The UN’s development agencies—UNICEF, the World Health Organization, the UN Development Program, and many more—work in more than 130 low- and middle-income countries around the world. Each of the UN agencies provides specialized assistance to governments and citizens, ranging from humanitarian response in natural disasters and conflicts; to capacity building for government agencies to better deliver health, education, and other public services; to policy advice and advocacy on democracy and human rights. Each agency has its own Board, leadership, staff, budget, priorities, policies, and procedures.
Since the mid-1990s, the UN’s development agencies have been seeking closer coordination both at the country level and globally. Many donor countries have asked the agencies to reduce overlap in their programs and projects, and to increase efficiency by sharing administrative costs. Many developing countries have asked the agencies to coordinate their engagement with the governments they are assisting, so that the UN development system provides more coherent support in setting and achieving government development priorities.
The UN agencies have responded by organizing the UN Development Group (UNDG). The UNDG’s members are the heads of the 34 UN agencies, funds, programs and offices that work at the national level in developing countries. The UNDG meets regularly to coordinate the agencies’ global work. At the country level, the agencies’ representatives meet as UN Country Teams to exchange information, coordinate planning, and collaborate on specific initiatives.
In the past 15 years, the UNDG’s efforts to improve “coherence” at the global and country levels have produced some significant successes. Nonetheless, the agencies’ diverse mandates, constituencies, budgets, and priorities continue to pose real challenges to reaching agreement on global policy and strategy, and to effective collaboration at the country level.
Since 2007, CBI has been working in a long-term partnership with the UNDG to:
CBI's partnership with the UNDG developed “organically,” beginning with a series of negotiation and consensus building training programs we delivered for UN Representatives. CBI then facilitated joint strategic planning by UN Country Teams and government counterparts; helped build the capacity of UN development, peacekeeping and political staff to work effectively together in crisis and post-conflict countries; and facilitated the development of global strategic priorities for the UNDG with senior UNDG leaders. Today, we are a recognized resource across the UNDG, and have a Long Term Agreement to provide support through the UNDG’s secretariat, the Development Operations Coordination Office.
In all of our work with the UNDG, we have brought to bear our core expertise in interest-based negotiation, collaboration, and consensus building, and our ability to contextualize that expertise to the issues facing our UN colleagues. We have helped our UN colleagues build skills in stakeholder analysis, worked jointly to apply those skills in planning retreats with national government policy makers, and facilitated challenging dialogue on how to strengthen headquarters accountability for supporting interagency collaboration at the country level. Throughout, CBI has helped UN development leaders clarify issues, create options for joint gain, and institutionalize more effective skills and strategies for collaboration.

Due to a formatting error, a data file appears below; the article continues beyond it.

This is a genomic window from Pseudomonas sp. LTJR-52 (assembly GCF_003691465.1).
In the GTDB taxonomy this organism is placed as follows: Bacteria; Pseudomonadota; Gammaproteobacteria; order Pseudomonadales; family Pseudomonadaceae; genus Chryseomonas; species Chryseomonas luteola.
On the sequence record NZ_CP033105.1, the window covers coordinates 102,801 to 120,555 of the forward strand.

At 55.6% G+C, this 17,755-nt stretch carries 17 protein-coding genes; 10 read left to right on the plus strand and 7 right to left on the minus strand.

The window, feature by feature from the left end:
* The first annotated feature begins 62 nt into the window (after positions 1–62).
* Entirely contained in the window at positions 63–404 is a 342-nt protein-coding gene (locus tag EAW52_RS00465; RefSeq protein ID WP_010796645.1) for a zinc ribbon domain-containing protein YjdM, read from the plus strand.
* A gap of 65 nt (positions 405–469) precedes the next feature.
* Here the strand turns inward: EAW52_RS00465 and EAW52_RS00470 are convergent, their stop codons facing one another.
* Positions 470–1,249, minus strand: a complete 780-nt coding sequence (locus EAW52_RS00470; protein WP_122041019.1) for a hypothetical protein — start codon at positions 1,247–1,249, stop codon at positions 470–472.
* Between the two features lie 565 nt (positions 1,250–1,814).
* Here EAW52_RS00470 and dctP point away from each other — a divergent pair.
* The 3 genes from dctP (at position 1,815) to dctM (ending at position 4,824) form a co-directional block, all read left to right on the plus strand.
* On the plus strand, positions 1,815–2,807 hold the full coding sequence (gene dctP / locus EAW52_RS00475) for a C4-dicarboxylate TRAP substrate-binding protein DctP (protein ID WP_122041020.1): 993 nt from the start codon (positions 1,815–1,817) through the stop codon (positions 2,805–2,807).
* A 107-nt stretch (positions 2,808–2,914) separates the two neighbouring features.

CBI’s facilitation and capacity building has contributed to the work of the UNDG on several levels. Globally, we have facilitated agreement among agency leaders on the UNDG’s first-ever set of Strategic Priorities; helped define the skills that UN Representatives need to work effectively on highly sensitive development issues; contributed to clearer, simpler and more useful guidance on how to collaborate effectively in strategic planning, including planning by integrated Missions in post-conflict countries; and assessed the efforts of UN Country Teams to engage senior national policy makers to influence policy development.
At the country level, we have helped UN Country Teams reach agreement on strategic priorities and plans in more than 20 countries, and we have trained more than 500 UN agency Representatives to integrate stakeholder assessment, strategy and role choice, negotiation, and consensus building in their approach to highly sensitive development issues.
The most distinctive aspect of CBI's work with the UNDG is the way that the partnership has deepened and the network of collaboration has spread over the past five years. It has been especially valuable to move between the global level of UNDG leadership, the interagency training setting of the UN System Staff College, and the “on the ground” situations that individual Country Teams and UN Missions face. This “cross-connecting” has built both CBI's credibility and our ability to help global leaders and Country Teams see each others' perspectives and learn from each others' experiences.